Samuel Beckett was born on April 13, 1906, in Dublin, Ireland. During the 1930s and 1940s he wrote his first novels and short stories. Beckett reached a much wider public through his plays than through his novels. The most famous plays are Waiting for Godot (1953), Endgame (1957), Krapp’s Last Tape (1958), and Happy Days (1961). The same themes found in the novels appear in these plays in a more condensed and accessible form. Later Beckett experimented successfully with other media: the radio play, film, pantomime, and the television play. In 1969 he was awarded the Nobel Prize for Literature. His later works included poetry and short story collections and novellas. He died on December 22, 1989 in Paris, France.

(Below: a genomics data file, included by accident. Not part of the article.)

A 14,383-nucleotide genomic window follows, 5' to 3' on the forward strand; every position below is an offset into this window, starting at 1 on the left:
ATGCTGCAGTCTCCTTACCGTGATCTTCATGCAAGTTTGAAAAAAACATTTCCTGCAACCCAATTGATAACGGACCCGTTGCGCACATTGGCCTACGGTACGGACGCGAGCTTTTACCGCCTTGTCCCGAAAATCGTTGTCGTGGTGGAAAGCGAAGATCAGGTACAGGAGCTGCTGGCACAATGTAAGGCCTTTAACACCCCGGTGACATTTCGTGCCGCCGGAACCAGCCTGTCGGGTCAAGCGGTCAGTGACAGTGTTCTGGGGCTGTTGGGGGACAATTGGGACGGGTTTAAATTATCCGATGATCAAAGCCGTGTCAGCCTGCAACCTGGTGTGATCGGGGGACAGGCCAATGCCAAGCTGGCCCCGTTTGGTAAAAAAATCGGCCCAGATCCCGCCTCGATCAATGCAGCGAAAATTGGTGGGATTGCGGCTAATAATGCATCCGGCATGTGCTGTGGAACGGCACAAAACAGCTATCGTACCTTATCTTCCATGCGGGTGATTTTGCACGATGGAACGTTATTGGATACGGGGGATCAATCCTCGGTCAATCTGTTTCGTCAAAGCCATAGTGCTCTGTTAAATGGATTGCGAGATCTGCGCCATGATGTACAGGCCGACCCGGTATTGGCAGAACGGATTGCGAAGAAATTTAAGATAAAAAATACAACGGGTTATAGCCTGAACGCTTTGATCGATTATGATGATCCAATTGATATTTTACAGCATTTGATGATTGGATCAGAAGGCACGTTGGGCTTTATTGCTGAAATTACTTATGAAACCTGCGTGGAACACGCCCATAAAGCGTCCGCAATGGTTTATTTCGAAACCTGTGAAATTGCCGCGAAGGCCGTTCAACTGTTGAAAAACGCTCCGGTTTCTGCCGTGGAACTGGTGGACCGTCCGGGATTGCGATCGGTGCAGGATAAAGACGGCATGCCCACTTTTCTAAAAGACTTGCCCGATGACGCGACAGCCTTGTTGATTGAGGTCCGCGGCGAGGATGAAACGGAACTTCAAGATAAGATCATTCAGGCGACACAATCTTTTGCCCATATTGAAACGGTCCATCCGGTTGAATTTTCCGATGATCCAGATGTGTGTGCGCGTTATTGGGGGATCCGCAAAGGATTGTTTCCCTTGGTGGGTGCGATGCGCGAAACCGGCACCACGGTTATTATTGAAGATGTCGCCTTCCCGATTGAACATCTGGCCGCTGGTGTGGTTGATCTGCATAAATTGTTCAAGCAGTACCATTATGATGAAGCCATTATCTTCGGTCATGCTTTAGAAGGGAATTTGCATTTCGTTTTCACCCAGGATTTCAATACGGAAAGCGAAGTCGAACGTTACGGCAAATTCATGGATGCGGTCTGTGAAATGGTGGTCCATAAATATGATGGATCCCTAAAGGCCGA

|Beckett In Brief||